They say that your dreams tell a lot about you: your hopes, wishes, and darkest fears. Dreams in Obasan definitely tell us a lot about Naomi. By working in a different language from everyday life, dreams provide a safe place for Naomi to acknowledge her feelings. So don't dismiss dreams just because they aren't "real life." They can be just as important and even more telling than the mundane, everyday truth.
Dreams are just as real as the so-called facts in Obasan.
Sometimes in Obasan, reality makes less sense than Naomi's dream world.
Be careful with your words, they're dangerous! In Obasan words are not just vehicles for communication. They can wound, they can heal, they can create new things, and they can tear those new things down. So all of the characters in the novel are very precise with the words that they use. That's probably why, with the exception of Aunt Emily, almost no one says very much of anything at all.
In Obasan, language is a strong and powerful weapon that should be wielded carefully.
Language is dangerous, and it's better to be silent than speak in Obasan.
There sure is a lot of talk about houses in Obasan. There's a house in Vancouver, the one in Slocan, the hut in Granton. But why does it matter? Home is just where you put your stuff, right? For the characters in Obasan, home is more than just a place because it is ripped from them just like their freedoms and childhoods. It's something that they can never get back, even though they try.
In Obasan, home is where the heart is.
No one in Obasan is ever allowed to return home.
It's prejudice's fault. Everything boils down to prejudice in Obasan. That's why Naomi loses her house, is sent to Slocan, toils in Granton, and overall has a pretty lame childhood. Throughout the novel it appears like an overwhelming irrational force. It's everywhere, and no one can do anything about it. Aunt Emily tries to fight back against prejudice, but it doesn't seem that she's doing so well. How do you fight back against a giant faceless monster?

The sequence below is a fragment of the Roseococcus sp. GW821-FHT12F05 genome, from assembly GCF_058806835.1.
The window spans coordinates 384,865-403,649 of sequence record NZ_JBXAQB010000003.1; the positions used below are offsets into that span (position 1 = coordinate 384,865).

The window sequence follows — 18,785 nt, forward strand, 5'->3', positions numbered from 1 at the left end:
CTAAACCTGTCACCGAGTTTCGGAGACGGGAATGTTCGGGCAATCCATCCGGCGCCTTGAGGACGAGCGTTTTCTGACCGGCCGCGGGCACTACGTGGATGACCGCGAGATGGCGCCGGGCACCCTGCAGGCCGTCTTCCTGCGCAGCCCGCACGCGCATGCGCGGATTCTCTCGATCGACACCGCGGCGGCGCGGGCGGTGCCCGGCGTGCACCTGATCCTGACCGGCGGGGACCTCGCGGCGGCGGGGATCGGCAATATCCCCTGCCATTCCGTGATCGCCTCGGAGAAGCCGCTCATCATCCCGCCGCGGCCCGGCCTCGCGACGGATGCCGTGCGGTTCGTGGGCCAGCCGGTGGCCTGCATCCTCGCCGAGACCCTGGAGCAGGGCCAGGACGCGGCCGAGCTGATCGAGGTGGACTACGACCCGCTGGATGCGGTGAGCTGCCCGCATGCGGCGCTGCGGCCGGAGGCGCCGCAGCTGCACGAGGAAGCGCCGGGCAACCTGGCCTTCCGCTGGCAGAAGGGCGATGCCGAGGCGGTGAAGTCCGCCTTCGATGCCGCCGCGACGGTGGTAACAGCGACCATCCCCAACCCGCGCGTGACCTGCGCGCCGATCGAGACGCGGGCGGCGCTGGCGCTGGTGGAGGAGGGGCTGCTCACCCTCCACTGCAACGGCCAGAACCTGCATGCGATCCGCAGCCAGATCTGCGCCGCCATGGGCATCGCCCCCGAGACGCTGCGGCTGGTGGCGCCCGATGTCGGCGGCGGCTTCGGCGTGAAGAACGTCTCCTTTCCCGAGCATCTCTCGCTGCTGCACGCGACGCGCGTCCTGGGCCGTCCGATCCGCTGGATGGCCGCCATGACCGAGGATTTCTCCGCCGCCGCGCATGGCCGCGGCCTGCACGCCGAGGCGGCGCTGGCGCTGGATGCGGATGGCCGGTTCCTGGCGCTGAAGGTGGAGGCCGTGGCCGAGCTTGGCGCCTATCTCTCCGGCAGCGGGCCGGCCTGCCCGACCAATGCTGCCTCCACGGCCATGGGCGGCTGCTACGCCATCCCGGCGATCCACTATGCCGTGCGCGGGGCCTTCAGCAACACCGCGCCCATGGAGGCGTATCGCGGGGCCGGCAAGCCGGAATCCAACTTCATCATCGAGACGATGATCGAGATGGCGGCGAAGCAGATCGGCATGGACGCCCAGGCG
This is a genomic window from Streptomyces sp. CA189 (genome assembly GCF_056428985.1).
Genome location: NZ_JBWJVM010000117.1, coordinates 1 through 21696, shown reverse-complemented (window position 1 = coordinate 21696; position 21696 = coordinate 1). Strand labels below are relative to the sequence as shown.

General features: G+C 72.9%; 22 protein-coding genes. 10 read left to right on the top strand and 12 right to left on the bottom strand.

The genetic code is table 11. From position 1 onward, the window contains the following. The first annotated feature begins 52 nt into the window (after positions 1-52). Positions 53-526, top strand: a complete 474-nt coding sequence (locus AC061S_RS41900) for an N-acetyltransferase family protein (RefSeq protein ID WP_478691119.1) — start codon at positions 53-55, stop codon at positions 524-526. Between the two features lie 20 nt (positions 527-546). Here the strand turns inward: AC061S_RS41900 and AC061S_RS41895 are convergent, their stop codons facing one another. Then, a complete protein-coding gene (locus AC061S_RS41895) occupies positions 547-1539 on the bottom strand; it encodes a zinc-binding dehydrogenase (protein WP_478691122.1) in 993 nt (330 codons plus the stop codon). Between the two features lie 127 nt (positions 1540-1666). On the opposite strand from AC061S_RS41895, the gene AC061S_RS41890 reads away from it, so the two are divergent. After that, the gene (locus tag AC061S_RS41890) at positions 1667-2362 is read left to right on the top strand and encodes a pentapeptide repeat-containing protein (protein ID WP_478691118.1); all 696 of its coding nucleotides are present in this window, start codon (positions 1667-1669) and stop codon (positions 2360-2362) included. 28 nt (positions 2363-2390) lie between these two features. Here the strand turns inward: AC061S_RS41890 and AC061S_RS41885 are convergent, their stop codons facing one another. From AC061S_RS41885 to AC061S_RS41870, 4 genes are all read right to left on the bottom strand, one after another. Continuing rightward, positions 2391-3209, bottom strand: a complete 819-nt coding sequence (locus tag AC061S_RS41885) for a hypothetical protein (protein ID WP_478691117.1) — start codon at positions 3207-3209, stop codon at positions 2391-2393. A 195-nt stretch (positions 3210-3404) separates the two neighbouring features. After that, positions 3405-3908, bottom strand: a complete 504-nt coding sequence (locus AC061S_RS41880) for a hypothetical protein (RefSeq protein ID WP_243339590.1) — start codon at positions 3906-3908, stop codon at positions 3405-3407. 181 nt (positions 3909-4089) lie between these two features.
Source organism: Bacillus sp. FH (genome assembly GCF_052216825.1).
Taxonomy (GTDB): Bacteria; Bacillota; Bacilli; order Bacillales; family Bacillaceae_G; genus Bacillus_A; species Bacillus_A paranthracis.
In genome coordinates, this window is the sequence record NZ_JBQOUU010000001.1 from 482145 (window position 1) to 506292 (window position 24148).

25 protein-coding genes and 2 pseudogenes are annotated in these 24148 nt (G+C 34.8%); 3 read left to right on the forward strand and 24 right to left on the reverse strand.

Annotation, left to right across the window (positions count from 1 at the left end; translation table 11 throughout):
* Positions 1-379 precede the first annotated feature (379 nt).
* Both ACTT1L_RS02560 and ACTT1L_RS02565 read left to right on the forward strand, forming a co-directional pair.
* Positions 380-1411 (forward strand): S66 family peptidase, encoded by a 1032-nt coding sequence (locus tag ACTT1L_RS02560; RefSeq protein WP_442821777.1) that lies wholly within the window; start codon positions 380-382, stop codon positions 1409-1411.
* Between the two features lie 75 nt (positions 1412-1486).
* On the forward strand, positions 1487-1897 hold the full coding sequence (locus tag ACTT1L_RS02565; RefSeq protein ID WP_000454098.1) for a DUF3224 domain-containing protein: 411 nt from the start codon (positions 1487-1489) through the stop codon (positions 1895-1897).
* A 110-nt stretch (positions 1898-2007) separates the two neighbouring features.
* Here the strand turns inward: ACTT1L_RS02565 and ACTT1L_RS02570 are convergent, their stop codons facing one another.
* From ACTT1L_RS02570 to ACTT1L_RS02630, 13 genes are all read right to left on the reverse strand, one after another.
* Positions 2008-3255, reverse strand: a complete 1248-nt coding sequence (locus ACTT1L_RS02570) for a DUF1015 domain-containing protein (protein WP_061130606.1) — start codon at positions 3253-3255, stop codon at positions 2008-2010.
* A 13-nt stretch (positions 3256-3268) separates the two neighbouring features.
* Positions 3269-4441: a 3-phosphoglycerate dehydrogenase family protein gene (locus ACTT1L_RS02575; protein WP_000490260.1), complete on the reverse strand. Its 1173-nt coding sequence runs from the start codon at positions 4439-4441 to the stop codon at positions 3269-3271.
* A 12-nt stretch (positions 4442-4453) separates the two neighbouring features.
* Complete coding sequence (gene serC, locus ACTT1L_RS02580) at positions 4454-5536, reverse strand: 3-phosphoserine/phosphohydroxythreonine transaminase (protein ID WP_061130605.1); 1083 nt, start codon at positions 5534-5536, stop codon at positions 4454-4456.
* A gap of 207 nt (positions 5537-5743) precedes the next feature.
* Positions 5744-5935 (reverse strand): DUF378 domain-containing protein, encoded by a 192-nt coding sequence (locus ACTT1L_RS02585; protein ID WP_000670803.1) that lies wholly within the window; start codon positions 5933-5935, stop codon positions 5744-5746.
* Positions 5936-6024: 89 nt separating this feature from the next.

After World War II there is no more prejudice in Obasan's Canada.
The prejudice displayed in Obasan is completely irrational.
Some people say that it's not good to live in the past, but Obasan begs to differ. Even though she doesn't want to, Naomi plunges into a re-examination of her past because of Aunt Emily's letters. And the whole climax of the book hinges on correcting a memory of the past that turns out to be fake. Naomi may say that she wants to leave the past in the past, but it's obvious that she's obsessed with her own history.
When things are bad in Obasan, it is better to forget than to remember.
Aunt Emily is right about the best way to approach memories. She and other characters in Obasan need to remember things in order to deal with the past.
Author writes semi-autobiographical novel about a protagonist who loves books. Hmm. Where have we seen this before? It's no big surprise that Naomi develops a love for the written word throughout Obasan. But it's not just any kind of literature that interests her, it's fairy tales. They are educational, fun to listen to, and they all have happy endings. What else could you want? Whenever Naomi runs into trouble, that's where she turns for help. But as much as Naomi hopes she will find a real life happy ending, we're not sure if that fairy tale will ever come true.
Fairy tales are just stories for kids in Obasan.
Fairy tales and reality are not so far apart, at least in Naomi's mind.
You can't turn a page in Obasan without coming across death. We see more instances of death in this novel than we see Naomi playing with friends. But because the novel opens with the death of Naomi's Uncle, and death is such a regular feature in the text, it's not really scary. The problem is that the characters don't know how to understand how to process the deaths that they see around them. That's what this whole novel is about.
According to Obasan, everyone dies so there is no reason to mourn.
In Obasan, the characters are never allowed to grieve their loved ones, so they can never move on.
Who gets to define a person's identity? Themselves? The government? Other people? In Obasan, the Japanese Canadian characters struggle to assert their own identity. They are called Japanese, enemies, and foreigners by everyone else, but they just want to be called Canadian. Who wins this fight? It's hard to say. But it's easy to see that even long after the war, people like Aunt Emily are still fighting.
Identity is a private and personal affair in Obasan.
Only the Japanese defendants born in Canada question their identity in Obasan.